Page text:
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Never before have we experienced social isolation on a massive scale as we have during the evolving COVID-19 pandemic.

Lonely old man staring out of a window

A new paper published in the journal Trends in Cognitive Sciences explores the wide-ranging, negative consequences that social isolation has on our psychological well-being and physical health, including decreased life span. The paper was co-authored by Associate Professor Danilo Bzdok (McGill University and Mila Quebec Artificial Intelligence Institute) and Emeritus Professor Robin Dunbar (Department of Experimental Psychology, University of Oxford).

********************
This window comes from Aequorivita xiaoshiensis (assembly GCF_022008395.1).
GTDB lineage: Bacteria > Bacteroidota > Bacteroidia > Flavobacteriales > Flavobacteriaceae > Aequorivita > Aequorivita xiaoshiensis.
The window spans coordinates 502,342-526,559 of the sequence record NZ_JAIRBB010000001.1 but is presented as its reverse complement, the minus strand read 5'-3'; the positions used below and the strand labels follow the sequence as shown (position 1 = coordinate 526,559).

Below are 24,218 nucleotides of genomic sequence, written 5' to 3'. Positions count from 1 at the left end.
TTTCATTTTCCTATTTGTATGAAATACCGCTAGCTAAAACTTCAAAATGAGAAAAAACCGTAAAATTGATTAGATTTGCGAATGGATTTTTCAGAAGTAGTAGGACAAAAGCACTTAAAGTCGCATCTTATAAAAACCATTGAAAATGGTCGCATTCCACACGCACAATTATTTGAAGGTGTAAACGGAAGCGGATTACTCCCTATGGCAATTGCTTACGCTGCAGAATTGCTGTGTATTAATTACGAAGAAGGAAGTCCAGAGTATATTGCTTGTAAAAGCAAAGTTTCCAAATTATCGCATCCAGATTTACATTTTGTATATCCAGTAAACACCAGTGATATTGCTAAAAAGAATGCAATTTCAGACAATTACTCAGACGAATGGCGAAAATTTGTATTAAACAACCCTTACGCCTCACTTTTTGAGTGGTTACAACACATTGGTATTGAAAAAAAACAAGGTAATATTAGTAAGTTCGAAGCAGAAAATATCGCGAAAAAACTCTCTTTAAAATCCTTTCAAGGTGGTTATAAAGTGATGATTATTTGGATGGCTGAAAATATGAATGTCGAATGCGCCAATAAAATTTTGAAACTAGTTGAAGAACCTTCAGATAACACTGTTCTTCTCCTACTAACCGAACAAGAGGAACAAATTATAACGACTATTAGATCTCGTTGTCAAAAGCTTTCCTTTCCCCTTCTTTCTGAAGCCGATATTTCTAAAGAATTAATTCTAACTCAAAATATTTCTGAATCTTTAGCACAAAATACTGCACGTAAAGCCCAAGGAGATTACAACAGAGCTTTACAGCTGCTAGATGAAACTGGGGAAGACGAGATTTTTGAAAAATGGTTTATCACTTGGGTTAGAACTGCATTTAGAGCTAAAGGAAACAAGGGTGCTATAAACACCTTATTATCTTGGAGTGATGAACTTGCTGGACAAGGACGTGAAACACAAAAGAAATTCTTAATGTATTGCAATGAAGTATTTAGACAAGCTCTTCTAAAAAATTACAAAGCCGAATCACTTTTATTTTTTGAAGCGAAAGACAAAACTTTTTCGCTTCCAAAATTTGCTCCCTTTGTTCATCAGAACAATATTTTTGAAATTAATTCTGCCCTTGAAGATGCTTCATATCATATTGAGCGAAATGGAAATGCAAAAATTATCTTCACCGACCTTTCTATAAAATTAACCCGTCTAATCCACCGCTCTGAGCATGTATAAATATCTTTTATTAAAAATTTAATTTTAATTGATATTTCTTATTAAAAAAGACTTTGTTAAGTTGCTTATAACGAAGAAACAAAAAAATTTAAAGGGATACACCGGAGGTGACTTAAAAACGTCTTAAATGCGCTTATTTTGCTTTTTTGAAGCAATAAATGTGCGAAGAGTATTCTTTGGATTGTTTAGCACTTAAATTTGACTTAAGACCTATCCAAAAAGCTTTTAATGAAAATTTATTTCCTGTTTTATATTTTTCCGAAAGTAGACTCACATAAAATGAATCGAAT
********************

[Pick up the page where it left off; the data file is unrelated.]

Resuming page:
Through examining a broad range of studies, a full picture emerged of the severe impact that loneliness can have, namely that:

  • having strong interpersonal relationships is critical for survival across the entire lifespan;
  • social isolation is a significant predictor of the risk of death;
  • insufficient social stimulation affects reasoning and memory performances, hormone homeostasis, brain grey/white-matter, connectivity and function, as well as resilience to physical and mental disease;
  • feelings of loneliness can spread through a social network, causing negatively skewed social perception, escalating morbidity and mortality, and, in older people, precipitating the onset of dementia, such as Alzheimer’s disease.

Read more on the University of Oxford website

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